Portland Oregon Code Camp 2011

On Saturday, 4 June 2011, they held the Nth Portland Code Camp.  I don’t know what N is equal to, but it was the 5th one I’ve attended.  It was quite good, all things considered, although I think I prefer the venue they’ve had on 4 of 5 camps I’ve attended, Reed College.  This one was held in downtown Portland, at Eliot Center.  Eliot Center is part of a Unitarian church facility, which is takes up the entire city block.

The Keynote

The classes were all held in the Center, although the lunch was distributed from a large assembly room in the lowest floor of the church proper, and the keynote was delivered in the chapel.  And what a delightful old structure the chapel is!  Here’s a photo of the keynote being delivered, taken using my Dell Venue Pro Windows Phone:

2011 Portland Code Camp Keynote with ScottHanselman

2011 Portland Code Camp Keynote with ScottHanselman

Scott Hanselman did a bangup job delivering the Keynote, and in true Hanselman style combined wit and information for a very entertaining session and well worth the trip to Portland from my home town of Olympia, Washington (110 miles one-way).

In true Mike Clark style, I don’t remember much from the keynote except for the way the projector kept overheating and turning itself off, necessitating someone resetting it.  About eight times, I would guess.  And one story Scott told about one of his Africa trips.  He may have blogged about in the past, but I don’t remember it from his blog.  Here’s a paraphrased version:

While on a trip with his family to Africa a few years ago (his wife is from there), they were driving between Nairobi and some podunk town I don’t remember the name of, and there was seemingly nothing between them except trackless wilderness.  They started having trouble with the Landrover vehicle, namely one of the brakes locked up and they were having to drive it with the brake on one wheel smoking away.  Scott said someone in the car suggested they stop and pour water on the brake to cool it — which he thought if they did it would shatter the brake and possibly make things worse.  He started to think that they were in serious trouble, possibly mortal trouble!  As he was having this thought he saw ahead of them a Masai warrior standing by the track, in full Masai traditional dress.  He thought that maybe they could stop and ask the fellow where there might be some help for their vehicle.  As they neared him, Scott said the Masai gentleman wasn’t paying any attention to them, his focus was entirely on the cell phone in his hands, busy texting!  Here out in the middle freaking nowhere there was this Masai warrior wearing centuries old traditional dress, texting manically away on a 21st century electronic device!  Scott said he pulled out his cellphone and to his surprise found that there were a full five bars!  More than could commonly be counted on in Portland.  So, he relaxed knowing that he would be able to summon help if the vehicle did break down.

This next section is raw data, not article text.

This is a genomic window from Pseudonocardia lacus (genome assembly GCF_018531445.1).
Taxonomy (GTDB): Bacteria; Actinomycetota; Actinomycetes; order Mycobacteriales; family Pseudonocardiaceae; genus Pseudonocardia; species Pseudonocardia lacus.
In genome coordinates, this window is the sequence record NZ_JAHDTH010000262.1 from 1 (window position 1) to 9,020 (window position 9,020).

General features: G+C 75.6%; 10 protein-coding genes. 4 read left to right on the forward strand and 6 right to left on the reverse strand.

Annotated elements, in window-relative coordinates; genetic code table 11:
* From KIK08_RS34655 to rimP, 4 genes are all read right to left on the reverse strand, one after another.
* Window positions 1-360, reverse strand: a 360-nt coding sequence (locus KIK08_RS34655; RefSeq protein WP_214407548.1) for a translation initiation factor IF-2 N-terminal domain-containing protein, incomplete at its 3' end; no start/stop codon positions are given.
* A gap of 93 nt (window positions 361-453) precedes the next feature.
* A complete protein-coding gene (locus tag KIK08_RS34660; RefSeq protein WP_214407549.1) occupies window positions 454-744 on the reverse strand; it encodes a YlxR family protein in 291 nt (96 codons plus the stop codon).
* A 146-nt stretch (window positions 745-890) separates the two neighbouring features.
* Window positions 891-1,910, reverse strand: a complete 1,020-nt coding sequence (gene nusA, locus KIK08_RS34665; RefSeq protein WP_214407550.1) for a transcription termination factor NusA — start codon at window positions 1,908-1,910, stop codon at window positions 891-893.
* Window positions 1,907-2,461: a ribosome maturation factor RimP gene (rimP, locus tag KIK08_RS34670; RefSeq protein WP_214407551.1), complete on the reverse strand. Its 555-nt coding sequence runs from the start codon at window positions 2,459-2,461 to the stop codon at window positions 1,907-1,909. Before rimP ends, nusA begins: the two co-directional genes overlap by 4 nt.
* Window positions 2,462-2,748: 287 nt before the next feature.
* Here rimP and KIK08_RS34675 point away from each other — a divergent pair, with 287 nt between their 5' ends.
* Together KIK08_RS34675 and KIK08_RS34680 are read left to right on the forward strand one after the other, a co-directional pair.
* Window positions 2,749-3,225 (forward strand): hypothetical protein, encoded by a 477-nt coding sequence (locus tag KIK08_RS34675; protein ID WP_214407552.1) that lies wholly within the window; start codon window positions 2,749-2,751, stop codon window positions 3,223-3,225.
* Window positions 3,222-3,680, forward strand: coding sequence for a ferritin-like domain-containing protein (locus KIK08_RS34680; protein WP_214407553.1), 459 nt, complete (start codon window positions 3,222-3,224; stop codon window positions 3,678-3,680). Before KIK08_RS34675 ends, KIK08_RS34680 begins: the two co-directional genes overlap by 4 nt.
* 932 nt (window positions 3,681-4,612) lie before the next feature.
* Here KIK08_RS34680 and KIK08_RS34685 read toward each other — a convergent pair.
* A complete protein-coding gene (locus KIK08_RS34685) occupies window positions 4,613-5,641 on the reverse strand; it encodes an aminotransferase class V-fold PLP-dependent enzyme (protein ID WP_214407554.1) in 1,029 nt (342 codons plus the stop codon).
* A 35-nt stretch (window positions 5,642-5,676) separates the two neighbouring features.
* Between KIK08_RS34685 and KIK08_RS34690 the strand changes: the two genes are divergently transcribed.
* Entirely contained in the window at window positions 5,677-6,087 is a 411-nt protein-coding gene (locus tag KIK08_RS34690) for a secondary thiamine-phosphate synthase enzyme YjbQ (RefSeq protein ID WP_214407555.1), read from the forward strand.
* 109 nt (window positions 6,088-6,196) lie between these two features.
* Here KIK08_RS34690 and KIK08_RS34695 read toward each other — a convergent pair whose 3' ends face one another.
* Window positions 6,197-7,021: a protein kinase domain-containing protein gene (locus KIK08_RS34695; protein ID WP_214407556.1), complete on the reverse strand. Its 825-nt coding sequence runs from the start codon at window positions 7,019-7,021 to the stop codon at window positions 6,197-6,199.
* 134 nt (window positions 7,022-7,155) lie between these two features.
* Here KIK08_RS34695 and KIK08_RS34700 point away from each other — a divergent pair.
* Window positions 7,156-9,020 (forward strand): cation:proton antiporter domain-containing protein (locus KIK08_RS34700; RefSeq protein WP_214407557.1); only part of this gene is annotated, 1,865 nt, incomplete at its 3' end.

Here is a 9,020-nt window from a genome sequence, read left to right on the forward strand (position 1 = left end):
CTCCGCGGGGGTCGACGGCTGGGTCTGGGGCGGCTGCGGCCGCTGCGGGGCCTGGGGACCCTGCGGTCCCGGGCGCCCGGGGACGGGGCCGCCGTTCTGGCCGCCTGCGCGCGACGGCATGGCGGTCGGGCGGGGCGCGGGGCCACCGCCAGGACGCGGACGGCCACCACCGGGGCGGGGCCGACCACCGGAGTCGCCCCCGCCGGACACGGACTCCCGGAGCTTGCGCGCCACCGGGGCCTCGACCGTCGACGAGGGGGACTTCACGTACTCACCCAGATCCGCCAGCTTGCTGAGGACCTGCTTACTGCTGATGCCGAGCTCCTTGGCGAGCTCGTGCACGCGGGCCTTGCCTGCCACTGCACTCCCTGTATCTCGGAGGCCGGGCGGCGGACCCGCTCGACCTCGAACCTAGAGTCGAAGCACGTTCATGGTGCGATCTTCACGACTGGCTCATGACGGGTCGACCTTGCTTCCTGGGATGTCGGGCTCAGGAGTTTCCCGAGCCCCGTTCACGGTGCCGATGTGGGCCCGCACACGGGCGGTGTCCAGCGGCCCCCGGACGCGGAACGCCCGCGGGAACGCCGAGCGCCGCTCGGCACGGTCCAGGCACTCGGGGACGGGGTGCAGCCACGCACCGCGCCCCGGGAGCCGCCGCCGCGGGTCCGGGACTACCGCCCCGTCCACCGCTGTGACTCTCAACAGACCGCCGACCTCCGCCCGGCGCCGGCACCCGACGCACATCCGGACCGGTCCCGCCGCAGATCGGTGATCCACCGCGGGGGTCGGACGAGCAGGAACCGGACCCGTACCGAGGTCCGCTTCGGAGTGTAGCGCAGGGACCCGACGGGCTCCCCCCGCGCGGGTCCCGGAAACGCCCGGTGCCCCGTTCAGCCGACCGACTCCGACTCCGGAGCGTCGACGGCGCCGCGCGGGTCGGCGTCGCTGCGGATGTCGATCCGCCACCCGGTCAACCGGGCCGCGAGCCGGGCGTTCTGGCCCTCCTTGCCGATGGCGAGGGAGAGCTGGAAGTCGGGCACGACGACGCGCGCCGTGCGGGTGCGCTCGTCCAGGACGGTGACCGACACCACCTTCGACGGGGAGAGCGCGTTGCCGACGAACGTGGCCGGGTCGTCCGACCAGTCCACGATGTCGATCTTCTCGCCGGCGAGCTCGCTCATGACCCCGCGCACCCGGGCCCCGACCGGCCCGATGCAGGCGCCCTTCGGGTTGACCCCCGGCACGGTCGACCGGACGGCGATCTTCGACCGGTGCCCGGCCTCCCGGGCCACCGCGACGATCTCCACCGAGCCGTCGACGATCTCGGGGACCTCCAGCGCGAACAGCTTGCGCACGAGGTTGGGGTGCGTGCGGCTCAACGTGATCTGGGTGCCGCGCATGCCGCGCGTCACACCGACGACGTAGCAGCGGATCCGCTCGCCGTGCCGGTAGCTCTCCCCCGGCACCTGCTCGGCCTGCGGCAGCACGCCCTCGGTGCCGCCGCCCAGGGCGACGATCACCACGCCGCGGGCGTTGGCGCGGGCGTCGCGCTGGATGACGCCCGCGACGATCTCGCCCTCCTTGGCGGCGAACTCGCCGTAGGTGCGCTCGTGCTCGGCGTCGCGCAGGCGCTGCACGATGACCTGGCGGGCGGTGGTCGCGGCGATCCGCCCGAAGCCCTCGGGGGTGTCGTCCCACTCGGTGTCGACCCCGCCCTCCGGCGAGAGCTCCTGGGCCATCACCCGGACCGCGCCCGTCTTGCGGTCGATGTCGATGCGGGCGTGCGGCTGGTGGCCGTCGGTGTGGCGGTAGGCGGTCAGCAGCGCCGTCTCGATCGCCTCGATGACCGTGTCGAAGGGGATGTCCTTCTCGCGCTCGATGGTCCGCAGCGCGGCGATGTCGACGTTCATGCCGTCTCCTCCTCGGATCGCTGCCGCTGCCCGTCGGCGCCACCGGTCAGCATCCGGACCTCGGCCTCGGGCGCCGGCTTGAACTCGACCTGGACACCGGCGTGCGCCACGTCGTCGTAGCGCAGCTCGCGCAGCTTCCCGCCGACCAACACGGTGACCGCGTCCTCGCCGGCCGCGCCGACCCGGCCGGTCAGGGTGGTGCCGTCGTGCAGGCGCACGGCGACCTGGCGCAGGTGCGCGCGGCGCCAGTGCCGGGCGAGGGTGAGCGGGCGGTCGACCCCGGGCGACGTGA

Of course, from the coverage map shown here on the Kenya-Advisor website, coverage is good only along a particular corridor running from Lake Victoria to the coast.  Not that this is worth complaining about!

There were quite a number of sessions at Code Camp, but inasmuch as my interest these days is pretty much all Windows Phone all the time, that was all I was interested in — and there were sessions all day on this vital subject.  In fact during one period there were two sessions, and I sent my wife in to take notes on one while I attended the other.

Kelly White and Alchemy

I wish I could report some details on the sessions, but I was there to acquire information by osmosis, and anyway, for a Code Camp I didn’t see all that much code going across the projector screens.  The most important part of these sessions were two given by Kelly White of Silvertail Software.  Kelly described how he was working with the Marketplace in marketing his WP7 game, Alchemy.  One emphatic thing he said was Do Not Publish Automatically.  His primary reason for this was that if there was something wrong that the tester doesn’t catch, then you have at least a respite to catch it before it goes out into the Marketplace.  He got bitten by this at one point, he indicated.

In fact, I got bitten on this once myself.  It remains to be seen, however, if this would actually be much of a safety feature.  My app got published automatically, having a fatal flaw in it, but I didn’t catch the flaw until a couple of days after it was published.  Waiting to manually publish wouldn’t have helped.  But he’s right in one sense: waiting gives you a chance to verify the operation of your app before it goes out to users.